The cakes of the day are displayed like the dessert tray that some chain restaurants still serve after dinner. They sit atop a display case containing dozens of Bakers Kneaded naturally leavened, salty birote semi-baguettes.
I watched the bread and sandwiches from the window, and with just 50 minutes left until my dinner reservation, I stopped to share a meat pie bourguignon with my dining companion.
Guzmán makes what he describes as a fairly traditional Bourguignon, although he swaps out the French wine for a Grenache blend from the Guadalupe Valley. And he braises the meat for 24 hours, finishing it with butter to eliminate any pungent flavor that may arise from prolonged braising. What remains is juicy, dark and concentrated. You can taste the wine. You can taste the meat.
Before placing the meat on the bread, place a Joel Robuchon-style mashed potato that contains equal parts butter and potato. Add springy strands of Oaxaca cheese and quickly pickled carrots, cut into quarters for a powerful hit of acid and salt.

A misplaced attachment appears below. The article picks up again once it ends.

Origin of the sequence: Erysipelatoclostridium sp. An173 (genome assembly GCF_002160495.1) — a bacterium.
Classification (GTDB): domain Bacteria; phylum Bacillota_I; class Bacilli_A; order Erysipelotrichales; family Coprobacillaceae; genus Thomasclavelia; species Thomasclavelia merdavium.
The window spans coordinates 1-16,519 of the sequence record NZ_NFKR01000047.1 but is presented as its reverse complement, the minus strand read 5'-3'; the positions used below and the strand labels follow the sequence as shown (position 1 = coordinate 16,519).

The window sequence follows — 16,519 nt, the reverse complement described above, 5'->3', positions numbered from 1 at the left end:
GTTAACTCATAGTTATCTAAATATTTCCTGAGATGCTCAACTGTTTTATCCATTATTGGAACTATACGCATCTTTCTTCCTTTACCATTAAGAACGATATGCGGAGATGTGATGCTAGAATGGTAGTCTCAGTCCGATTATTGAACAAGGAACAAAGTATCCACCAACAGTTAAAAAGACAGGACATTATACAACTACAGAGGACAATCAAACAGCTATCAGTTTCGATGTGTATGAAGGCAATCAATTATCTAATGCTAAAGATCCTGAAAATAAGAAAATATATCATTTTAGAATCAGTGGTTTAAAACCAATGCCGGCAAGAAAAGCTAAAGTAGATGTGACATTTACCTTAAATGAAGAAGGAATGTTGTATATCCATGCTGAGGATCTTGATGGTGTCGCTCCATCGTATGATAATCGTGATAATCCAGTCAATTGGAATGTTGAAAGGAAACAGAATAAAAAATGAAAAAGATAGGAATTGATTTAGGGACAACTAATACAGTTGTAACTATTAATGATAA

The heat from the panini press crisps up the already crispy baguette and melts the buttery potatoes into the rest of the sandwich. It’s pure decadence between two bread ships.
Guzmán serves the cake with a cup of red sauce based on a recipe he has been making since he worked at his mother’s restaurant. It’s garlicky and a little sweet, with a hint of heat from whole chiles de arbol.
“The red sauce is what really brings everything together as a Mexican dish,” he says.
Sandwiches, tartare and whatever else Guzmán cooks are available from noon to midnight. It is an ideal place to visit before or after having a drink at the two bars at the back of the restaurant. It also serves a weekend-only brunch tasting menu at the nearby Mignon Wine bar. Why? Why not?